We asked Seattle Times readers for their favorite Ken Griffey Jr. moments, and here are some of your responses.
moment in Oakland
I was in Oakland watching the game when Griffey got his first-ever hit — a double off the wall. I knew than that we had a special kind of player in our midst.
— Marty Burres, Salem Oregon
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A ball, an autograph
for a birthday present!
I went to a game once with a group of high-school kids. The girl right in front of me was celebrating her 13th birthday that night and had a great seat in the front row of center field. In the first inning, Griffey hit one right at us but it was caught right at the wall. For his next at bat, the girl borrowed a friend’s glove, and sure enough, Griffey hit one out of the park and right to her. She made a perfect catch!
If getting the ball wasn’t good enough, we went down to the parking lot after the game and the security guard told Griffey that the girl had caught the ball on her birthday. He let her come sit in his car and he wished her a happy birthday and signed the ball!
What a birthday!
— Greg Kaler, Lynnwood
a 7-year-old’s eyes
I am 20 years old. In 1995, I was 7 years old when Griffey scored and it opened my eyes to baseball. Holding onto the antenna with my brothers to get the picture, it is my earliest baseball memory. A love that would turn me into a baseball fanatic unlike many I know, including seeing me volunteer to be my high-school bullpen catcher. I love the sport of baseball, and I thank Ken Griffey for that.
Seeing him return to Seattle would be a dream come true for me. Things have changed, but he still helps me hold out that someone has been clean in my generation’s experiences with baseball.
— Alex, Kennewick
Junior’s first game in Seattle. Opening night. First pitch. Home run to left-center field.
Wide-eyed, I turned to my mother and said, “This guy’s gonna be good!”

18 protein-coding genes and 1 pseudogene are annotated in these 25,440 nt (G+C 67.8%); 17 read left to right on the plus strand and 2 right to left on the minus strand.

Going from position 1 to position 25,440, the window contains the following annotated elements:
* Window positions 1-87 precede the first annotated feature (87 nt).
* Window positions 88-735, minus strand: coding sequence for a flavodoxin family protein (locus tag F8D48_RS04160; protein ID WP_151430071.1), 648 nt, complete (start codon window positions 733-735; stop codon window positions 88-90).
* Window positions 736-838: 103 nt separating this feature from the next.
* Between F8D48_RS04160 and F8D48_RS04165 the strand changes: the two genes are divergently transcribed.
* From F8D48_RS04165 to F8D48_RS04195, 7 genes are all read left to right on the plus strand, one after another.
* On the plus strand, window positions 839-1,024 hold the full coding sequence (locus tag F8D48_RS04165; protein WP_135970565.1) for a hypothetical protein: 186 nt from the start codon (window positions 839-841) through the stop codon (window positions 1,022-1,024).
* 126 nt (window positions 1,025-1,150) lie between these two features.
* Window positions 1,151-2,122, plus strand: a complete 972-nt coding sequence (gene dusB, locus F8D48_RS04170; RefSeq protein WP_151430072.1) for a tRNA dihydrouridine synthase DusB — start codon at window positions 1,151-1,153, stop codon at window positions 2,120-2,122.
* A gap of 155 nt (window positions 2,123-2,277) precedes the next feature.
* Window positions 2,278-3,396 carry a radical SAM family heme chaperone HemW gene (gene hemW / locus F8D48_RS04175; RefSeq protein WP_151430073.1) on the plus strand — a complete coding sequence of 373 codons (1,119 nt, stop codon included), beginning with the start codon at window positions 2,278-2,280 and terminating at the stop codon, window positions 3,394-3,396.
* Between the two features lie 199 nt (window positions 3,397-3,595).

Years later, I take a friend from Japan to the Kingdome. I tell him, watch Ken Griffey Jr. Junior goes 4 for 4, with two home runs and makes a spectacular catch in center field.
And 1995, the double. I still tear up every time I watch the video of Junior sliding in to home with the winning run, see the smile on Junior’s face.
— Jason Rabbitt-Tomita, Seattle
for the Griffeys
Father-and-son, back-to-back HR!
— Nick, Redmond
Start with the
I have to start with the catch in the Bronx to rob Jesse Barfield, and the look on Barfield’s face as he rounded first. That was as good as it gets. But then again, how can you beat the day he and Senior went back-to-back off of the Angels’ Kirk McCaskill? Or the day he flew around the bases to score on Edgar’s double to send the Mariners to the American League Championship Series. Lastly, I’ll add that the most underrated Griffey play in Seattle was his leaping catch to rob a home run in Tiger Stadium. He was a couple feet over that wall!
— Joe Kaiser, San Mateo, Calif.
for a greeting
At the ripe age of 18, I was the final sports intern at KSTW-TV. After working my first M’s game at the Kingdome, I accompanied the photographer to the locker room. Inside I was jumping for joy, but I kept my cool and acted the part of a professional. I spotted all the M’s greats … Buhner, Martinez, Wilson, and then there was Junior. My boyhood idol & I were in the same room. As Griffey went to leave, he walked by me, shook my hand and said “Hey kid, how ya doing?” It was great that he took five seconds to acknowledge me, and truly a moment I will never forget.
— Shawn Walli, Richland